Jockey: A Moving Portrait of an Aging Athlete Features Peerless Direction and Performance

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“Jockey” is an authentic and moving portrait of an older rider, accompanying a young athlete, pretending to be his son.

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Review by Jonathan W. Hickman

There is a moment of realization in “Jockey” that is rare in cinema.

It comes at a critical moment through a subtle expression on aging jockey Jackson Silva’s face.

The emotions displayed are so genuine, so satisfying that they are undeniably inspiring.

“Jockey” is an authentic and moving portrait of an older rider, accompanying a young athlete, pretending to be his son.

Jackson Silva (Clifton Collins Jr.) contemplates the next step in the twilight of a long career in the saddle. He still wants to take the reins on the track, but his broken and abused body just can’t keep up with his inner desires. Then, one day, comes Gabriel Boullait (Moises Arias). Could he be Jackson’s child?

Jackson immediately dismisses the idea that Gabriel is his son. But there is something hidden behind his eyes – a longing and a regret. Could this relationship be his redemption? Jackson strives to help the boy.

Gabriel knows Jackson’s story on the horse. He is a fan and wants to be like him. But there is a price associated with becoming a champion driver. And maybe, as part of his legacy, Jackson agrees to take Gabriel on as an apprentice of sorts. Jackson’s relationship with owner Ruth Wilkes (a terrific Molly Parker) gives both men a second chance.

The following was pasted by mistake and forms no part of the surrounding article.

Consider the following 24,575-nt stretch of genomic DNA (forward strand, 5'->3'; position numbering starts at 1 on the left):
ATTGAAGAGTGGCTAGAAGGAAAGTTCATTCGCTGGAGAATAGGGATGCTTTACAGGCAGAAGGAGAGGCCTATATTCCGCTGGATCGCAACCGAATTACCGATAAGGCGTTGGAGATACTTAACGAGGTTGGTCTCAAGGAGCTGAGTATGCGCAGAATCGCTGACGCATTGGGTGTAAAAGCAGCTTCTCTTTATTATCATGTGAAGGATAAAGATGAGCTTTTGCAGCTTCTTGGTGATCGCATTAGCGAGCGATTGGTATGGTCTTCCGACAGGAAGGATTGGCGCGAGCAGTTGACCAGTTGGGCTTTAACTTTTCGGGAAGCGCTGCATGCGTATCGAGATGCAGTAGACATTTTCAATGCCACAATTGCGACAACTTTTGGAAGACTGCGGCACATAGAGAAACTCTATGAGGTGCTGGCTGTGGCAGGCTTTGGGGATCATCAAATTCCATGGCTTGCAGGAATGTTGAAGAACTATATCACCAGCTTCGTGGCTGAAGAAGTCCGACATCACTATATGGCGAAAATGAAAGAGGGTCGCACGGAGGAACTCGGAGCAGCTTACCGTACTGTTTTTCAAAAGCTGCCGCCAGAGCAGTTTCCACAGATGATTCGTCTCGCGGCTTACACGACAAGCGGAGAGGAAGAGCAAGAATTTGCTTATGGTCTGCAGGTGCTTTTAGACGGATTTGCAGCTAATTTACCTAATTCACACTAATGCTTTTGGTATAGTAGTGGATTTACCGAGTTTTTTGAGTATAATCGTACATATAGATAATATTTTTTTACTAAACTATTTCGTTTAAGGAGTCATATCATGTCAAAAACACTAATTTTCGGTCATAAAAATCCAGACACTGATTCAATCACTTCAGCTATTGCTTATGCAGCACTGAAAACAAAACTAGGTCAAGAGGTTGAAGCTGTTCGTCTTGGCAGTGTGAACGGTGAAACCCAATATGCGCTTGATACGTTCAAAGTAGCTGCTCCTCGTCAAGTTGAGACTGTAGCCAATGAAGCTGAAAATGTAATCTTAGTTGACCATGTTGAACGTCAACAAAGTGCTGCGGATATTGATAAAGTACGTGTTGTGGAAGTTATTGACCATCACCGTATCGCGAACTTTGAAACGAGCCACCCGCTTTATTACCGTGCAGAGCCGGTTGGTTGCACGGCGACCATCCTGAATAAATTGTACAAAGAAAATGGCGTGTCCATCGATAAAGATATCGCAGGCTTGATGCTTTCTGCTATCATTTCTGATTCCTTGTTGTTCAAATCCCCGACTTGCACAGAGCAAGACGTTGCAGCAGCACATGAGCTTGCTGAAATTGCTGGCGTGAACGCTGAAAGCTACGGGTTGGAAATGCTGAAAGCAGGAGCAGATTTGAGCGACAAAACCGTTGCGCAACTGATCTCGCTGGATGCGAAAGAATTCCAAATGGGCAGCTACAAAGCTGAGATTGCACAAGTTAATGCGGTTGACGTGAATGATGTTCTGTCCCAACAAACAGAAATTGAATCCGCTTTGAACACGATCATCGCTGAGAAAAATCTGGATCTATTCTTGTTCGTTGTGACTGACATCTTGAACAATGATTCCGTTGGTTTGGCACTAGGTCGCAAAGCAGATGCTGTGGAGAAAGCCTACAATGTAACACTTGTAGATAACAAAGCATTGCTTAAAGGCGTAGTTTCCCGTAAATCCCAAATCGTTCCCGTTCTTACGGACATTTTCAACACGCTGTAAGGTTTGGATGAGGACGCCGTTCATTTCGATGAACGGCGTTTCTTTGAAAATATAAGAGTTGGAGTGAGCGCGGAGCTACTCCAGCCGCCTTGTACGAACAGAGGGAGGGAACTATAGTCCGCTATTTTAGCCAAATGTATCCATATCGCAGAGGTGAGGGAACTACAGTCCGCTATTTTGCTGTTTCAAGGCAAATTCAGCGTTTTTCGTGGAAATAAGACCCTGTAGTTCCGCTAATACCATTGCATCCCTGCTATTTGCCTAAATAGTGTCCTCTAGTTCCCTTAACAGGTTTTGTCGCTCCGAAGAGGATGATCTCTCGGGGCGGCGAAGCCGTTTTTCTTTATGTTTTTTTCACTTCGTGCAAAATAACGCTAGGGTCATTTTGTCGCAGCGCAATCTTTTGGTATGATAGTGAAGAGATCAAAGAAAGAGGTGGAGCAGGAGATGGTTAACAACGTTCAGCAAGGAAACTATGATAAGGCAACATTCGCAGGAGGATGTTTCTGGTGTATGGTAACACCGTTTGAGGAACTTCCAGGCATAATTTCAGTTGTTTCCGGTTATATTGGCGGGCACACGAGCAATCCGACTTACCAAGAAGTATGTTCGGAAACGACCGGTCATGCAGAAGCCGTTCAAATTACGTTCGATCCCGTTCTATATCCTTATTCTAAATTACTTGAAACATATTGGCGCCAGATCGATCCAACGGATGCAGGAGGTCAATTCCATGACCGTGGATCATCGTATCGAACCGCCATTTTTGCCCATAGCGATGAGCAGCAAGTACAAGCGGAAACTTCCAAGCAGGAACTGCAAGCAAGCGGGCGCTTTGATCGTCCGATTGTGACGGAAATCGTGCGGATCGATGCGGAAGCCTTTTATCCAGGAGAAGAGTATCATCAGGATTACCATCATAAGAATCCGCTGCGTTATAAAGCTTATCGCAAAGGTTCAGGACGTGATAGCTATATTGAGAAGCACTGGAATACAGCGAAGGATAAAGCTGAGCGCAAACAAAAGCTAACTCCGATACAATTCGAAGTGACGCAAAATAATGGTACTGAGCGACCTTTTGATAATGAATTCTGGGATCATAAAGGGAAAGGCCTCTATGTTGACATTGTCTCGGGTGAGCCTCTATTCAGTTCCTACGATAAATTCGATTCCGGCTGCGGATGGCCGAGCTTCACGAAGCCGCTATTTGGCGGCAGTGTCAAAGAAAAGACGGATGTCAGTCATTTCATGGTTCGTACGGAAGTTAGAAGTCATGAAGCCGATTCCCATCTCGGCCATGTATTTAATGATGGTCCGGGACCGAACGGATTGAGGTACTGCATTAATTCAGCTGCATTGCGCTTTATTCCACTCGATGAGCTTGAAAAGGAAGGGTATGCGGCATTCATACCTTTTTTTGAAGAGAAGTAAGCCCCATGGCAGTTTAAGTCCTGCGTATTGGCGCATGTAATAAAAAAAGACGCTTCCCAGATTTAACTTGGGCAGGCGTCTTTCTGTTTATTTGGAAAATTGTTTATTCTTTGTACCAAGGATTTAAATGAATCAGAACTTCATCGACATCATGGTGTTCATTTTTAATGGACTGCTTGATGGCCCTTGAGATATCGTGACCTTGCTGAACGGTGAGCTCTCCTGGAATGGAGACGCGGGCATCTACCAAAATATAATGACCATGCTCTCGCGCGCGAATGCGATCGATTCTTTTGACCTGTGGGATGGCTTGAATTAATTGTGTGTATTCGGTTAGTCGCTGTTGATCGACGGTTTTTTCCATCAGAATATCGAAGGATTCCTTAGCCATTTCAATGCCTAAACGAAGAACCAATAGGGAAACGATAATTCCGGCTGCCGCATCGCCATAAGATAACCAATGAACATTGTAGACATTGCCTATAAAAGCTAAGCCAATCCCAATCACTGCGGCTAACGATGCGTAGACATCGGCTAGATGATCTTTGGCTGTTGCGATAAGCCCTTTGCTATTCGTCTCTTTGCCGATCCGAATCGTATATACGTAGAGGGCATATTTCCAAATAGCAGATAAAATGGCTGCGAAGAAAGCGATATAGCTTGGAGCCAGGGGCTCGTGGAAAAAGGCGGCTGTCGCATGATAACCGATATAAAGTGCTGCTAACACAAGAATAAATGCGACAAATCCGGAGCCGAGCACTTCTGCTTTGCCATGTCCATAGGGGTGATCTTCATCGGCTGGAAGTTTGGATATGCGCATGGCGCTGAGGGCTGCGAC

Whether or not Gabriel is Jackson’s son doesn’t matter; the two share a bond. Along with his knowledge of the racing game, Jackson shares deep life lessons with Gabriel. These lessons take place in the form of easy discussions over a beer or at the edge of a catfish pond.

While writing the screenplay for “Jockey” with creative partner Greg Kwedar, director Clint Bentley drew on memories of his late father, a jockey in Florida. They cleverly use non-traditional actors, real jockeys, to infuse the narrative with rich credibility.

This approach will remind viewers of another horse-themed tale, Chloe Zhao’s 2017 rodeo film “The Rider.” And like this transcendent story, some of the best moments feature injured and experienced jockeys reflecting on their time in the race. There’s a patient tenderness to these scenes that sets an engaging tone throughout.

Clifton Collins Jr., is perfect in the lead. Not only is he physically fit for the role, but his raw manner and crisp, cutting voice breathes life into Jackson. He is at home next to the real jockeys who remember the races that ended in injuries that changed his life. It is a performance worthy of being rewarded.

“Jockey” is a beautiful film with naturalistic images, captured by Adolpho Veloso (see “Mosquito”), at the height of films with much larger budgets. It’s a very personal project for filmmaker Bentley, and that commitment to quality runs throughout.

See “Jockey” in limited release in Atlanta.

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